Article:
On the subject, I give you an excerpt from A.C. Ewing that I personally found illuminating. Concluding that "We may ... regard punishment as a kind of language intended to express moral disapproval" (paralleling my argument that criticism is the "punishment of first resort"), he writes:
To punish a lesser crime more severely than a greater would be either to suggest to men's minds that the former was worse when it was not, or, if they could not accept this, to bring the penal law in some degree into discredit or ridicule. One of the requirements of a good moral code is that there should be a right proportion between values, and, in so far as penal laws affect popular morality, they ought to help and not hinder right judgment in this matter. This is not to fall back on the old retributive conception that a certain amount of pain intrinsically fits a certain degree of moral badness. [M]oral condemnation of [murders] can only be suitably expressed by inflicting a severer punishment for them than for [thefts]; but this would not be an objection to lowering the penalty for both, because there is no necessarily fixed scale that we can see by which so much guilt deserves so much pain. There is another bad effect of disproportionate punishments. [I]f a man is very severely punished for a comparatively slight offence, people will be liable to forget about his crime and think only of his sufferings, so that he appears to be a victim of cruel laws, and the whole process, instead of reaffirming the law and intensifying men's consciousness that the kind of act punished is wrong, will have the opposite effect of casting discredit on the law and making the action of the lawbreaker appear excusable or even almost heroic. These punishments are specially liable to produce an effect of this sort on their victim. He will be likely to think the penalty excessive in any case, and the great danger of punishment is that this will lead to self-pity and despair, or anger and bitterness, instead of repentance, but if he has really good grounds for complaint, this danger will be doubled.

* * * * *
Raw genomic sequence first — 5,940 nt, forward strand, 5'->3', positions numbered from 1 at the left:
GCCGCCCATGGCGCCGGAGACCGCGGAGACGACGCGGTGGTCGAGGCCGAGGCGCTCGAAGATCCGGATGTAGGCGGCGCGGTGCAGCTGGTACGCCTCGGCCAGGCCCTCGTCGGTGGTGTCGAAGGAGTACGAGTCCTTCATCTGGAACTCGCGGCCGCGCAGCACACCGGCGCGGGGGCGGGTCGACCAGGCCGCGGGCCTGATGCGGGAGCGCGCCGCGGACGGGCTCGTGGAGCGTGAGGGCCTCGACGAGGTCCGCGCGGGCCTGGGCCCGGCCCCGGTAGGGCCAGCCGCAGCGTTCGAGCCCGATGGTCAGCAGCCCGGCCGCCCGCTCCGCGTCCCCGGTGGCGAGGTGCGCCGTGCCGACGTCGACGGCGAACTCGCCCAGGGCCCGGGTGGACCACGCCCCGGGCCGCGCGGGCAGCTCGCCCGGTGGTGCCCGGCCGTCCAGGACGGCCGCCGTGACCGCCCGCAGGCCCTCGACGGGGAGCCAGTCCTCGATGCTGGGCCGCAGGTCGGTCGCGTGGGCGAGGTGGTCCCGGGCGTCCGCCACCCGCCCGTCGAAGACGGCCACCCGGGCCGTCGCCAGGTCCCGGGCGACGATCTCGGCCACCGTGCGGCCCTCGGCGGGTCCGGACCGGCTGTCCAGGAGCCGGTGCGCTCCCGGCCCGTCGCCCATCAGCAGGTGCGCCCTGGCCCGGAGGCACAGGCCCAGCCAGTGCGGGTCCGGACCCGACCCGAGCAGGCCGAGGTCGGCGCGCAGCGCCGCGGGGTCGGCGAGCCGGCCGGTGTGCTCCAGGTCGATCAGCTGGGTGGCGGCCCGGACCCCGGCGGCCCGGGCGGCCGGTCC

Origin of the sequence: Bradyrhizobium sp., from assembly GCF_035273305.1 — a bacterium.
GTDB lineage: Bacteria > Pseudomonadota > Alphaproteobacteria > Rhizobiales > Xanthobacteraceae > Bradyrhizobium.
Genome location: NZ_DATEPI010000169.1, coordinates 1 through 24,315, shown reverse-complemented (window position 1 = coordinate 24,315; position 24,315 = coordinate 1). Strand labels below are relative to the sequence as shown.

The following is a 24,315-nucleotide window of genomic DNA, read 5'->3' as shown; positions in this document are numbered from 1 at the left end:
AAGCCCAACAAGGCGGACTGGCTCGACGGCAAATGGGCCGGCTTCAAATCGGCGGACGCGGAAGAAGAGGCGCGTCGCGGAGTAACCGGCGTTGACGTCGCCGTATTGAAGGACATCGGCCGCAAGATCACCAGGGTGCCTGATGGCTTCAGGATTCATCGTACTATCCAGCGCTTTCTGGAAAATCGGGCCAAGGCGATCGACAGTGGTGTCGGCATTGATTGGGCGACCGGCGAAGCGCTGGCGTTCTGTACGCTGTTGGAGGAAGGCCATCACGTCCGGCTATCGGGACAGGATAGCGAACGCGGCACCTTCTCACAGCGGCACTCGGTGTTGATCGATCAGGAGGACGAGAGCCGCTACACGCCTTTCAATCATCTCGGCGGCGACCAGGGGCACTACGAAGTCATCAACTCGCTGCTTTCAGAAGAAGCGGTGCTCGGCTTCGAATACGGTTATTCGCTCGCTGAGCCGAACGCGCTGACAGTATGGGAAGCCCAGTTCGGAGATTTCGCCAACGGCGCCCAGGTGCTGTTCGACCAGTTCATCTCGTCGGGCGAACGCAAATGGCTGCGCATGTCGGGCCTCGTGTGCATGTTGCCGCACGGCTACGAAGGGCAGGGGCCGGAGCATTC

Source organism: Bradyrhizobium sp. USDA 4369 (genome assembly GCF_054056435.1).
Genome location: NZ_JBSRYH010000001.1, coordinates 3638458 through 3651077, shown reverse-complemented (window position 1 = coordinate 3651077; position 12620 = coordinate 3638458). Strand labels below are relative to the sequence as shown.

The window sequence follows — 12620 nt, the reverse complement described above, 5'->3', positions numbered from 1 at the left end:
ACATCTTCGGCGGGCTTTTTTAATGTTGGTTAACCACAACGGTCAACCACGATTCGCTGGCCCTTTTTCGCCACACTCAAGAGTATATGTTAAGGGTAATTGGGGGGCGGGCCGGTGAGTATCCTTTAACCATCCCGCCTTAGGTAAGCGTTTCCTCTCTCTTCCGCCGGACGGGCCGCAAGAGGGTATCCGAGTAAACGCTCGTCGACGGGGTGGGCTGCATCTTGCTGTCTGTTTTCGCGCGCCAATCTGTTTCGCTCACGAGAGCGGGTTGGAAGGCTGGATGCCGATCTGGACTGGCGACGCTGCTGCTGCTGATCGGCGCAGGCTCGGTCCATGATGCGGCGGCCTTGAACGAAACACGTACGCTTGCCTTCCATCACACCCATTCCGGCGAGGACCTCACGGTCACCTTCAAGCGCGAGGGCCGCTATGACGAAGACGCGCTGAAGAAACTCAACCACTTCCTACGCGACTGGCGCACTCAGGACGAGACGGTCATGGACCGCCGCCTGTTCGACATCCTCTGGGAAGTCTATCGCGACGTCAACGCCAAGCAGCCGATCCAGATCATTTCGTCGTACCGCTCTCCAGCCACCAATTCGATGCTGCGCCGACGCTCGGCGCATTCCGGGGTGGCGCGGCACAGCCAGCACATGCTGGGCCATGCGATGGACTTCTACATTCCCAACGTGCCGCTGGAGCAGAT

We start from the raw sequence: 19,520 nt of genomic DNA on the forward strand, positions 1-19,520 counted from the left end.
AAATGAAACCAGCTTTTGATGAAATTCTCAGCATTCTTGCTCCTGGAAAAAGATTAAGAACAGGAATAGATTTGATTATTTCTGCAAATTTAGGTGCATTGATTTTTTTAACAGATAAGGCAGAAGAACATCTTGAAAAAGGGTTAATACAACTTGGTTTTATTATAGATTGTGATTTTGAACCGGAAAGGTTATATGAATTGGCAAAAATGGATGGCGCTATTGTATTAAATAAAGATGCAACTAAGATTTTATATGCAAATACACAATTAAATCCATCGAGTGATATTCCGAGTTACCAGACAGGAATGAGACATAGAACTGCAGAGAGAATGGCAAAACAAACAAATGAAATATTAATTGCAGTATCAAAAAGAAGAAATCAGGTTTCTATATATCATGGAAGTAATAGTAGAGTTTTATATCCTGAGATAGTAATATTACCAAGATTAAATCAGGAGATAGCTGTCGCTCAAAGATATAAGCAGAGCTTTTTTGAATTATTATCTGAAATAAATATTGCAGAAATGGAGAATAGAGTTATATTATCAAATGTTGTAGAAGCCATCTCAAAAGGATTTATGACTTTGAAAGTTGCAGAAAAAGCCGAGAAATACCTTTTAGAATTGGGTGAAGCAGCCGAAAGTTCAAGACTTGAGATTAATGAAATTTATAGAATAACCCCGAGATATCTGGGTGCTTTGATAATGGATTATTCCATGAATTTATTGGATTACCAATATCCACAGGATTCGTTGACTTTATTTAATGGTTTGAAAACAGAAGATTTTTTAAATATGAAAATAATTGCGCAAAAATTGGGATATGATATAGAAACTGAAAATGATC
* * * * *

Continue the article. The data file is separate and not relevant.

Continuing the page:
A.C. Ewing, A Study of Punishment II: Punishment as Viewed by the Philosopher, 21 Canadian B. Rev. 102, 115-116 (1943).
This supplements quite well some of the points I made in the above post. First, that the justifiability of a given punishment is inherently relational to how we punish other offenders: it's not that there is an objective amount of "pain" we should give to thieves or murderers, it's simply that murderers should be punished more than thieves. The complaints of those who ask why Israel is "singled-out" for greater vitriol than, say, Burma or China, are based on a similar moral intuition: they don't necessarily object to raising the amount of criticism we direct to human rights violators across the board, they merely demand that the judgments actually correspond to a reasonable hierarchy of violation.
Second, I think it is very clear that the perception by Israel of being excessively punished is sparking a similar reaction to that predicted by Ewing: namely, "self-pity and despair, anger and bitterness". And there is a corresponding tendency amongst Israel's supporters to label even clearly wrongful acts by Israel as excusable or heroic because they are thumb in the eye of the groups engaging in over-criticism. One can see this dynamic in Palestine too, I think: excessive Israeli punishment (e.g., house demolitions for not getting building permits) leads many to see even clearly wrongful Palestinian acts as "excusable or even almost heroic".